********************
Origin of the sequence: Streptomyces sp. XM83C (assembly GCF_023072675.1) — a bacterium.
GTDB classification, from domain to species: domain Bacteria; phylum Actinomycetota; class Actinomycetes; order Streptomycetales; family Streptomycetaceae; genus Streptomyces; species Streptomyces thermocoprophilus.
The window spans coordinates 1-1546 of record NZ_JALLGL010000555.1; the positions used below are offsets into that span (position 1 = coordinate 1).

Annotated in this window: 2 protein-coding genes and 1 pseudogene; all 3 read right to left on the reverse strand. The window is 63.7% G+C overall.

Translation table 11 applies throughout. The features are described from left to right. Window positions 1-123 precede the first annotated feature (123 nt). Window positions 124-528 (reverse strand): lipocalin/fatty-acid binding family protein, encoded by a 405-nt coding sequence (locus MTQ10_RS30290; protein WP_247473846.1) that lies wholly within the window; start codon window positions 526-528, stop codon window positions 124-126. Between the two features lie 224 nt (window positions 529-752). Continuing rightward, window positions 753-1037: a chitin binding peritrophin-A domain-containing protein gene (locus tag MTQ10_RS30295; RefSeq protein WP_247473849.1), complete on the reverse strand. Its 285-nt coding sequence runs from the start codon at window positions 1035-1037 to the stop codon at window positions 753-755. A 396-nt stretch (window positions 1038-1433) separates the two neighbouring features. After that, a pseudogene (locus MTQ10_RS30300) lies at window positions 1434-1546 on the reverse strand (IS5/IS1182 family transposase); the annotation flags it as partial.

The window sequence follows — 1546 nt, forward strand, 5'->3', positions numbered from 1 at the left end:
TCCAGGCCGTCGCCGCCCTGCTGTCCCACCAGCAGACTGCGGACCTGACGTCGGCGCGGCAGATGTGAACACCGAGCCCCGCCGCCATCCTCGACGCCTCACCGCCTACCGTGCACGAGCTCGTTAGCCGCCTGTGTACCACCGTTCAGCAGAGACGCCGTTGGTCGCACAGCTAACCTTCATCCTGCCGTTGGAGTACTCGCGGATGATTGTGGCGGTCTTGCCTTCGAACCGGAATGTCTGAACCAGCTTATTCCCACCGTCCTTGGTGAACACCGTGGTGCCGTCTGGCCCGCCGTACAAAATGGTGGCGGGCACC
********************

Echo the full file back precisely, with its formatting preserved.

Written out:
Origin of the sequence: Streptomyces sp. XM83C (assembly GCF_023072675.1) — a bacterium.
GTDB classification, from domain to species: domain Bacteria; phylum Actinomycetota; class Actinomycetes; order Streptomycetales; family Streptomycetaceae; genus Streptomyces; species Streptomyces thermocoprophilus.
The window spans coordinates 1-1546 of record NZ_JALLGL010000555.1; the positions used below are offsets into that span (position 1 = coordinate 1).

Annotated in this window: 2 protein-coding genes and 1 pseudogene; all 3 read right to left on the reverse strand. The window is 63.7% G+C overall.

Translation table 11 applies throughout. The features are described from left to right. Window positions 1-123 precede the first annotated feature (123 nt). Window positions 124-528 (reverse strand): lipocalin/fatty-acid binding family protein, encoded by a 405-nt coding sequence (locus MTQ10_RS30290; protein WP_247473846.1) that lies wholly within the window; start codon window positions 526-528, stop codon window positions 124-126. Between the two features lie 224 nt (window positions 529-752). Continuing rightward, window positions 753-1037: a chitin binding peritrophin-A domain-containing protein gene (locus tag MTQ10_RS30295; RefSeq protein WP_247473849.1), complete on the reverse strand. Its 285-nt coding sequence runs from the start codon at window positions 1035-1037 to the stop codon at window positions 753-755. A 396-nt stretch (window positions 1038-1433) separates the two neighbouring features. After that, a pseudogene (locus MTQ10_RS30300) lies at window positions 1434-1546 on the reverse strand (IS5/IS1182 family transposase); the annotation flags it as partial.

The window sequence follows — 1546 nt, forward strand, 5'->3', positions numbered from 1 at the left end:
TCCAGGCCGTCGCCGCCCTGCTGTCCCACCAGCAGACTGCGGACCTGACGTCGGCGCGGCAGATGTGAACACCGAGCCCCGCCGCCATCCTCGACGCCTCACCGCCTACCGTGCACGAGCTCGTTAGCCGCCTGTGTACCACCGTTCAGCAGAGACGCCGTTGGTCGCACAGCTAACCTTCATCCTGCCGTTGGAGTACTCGCGGATGATTGTGGCGGTCTTGCCTTCGAACCGGAATGTCTGAACCAGCTTATTCCCACCGTCCTTGGTGAACACCGTGGTGCCGTCTGGCCCGCCGTACAAAATGGTGGCGGGCACC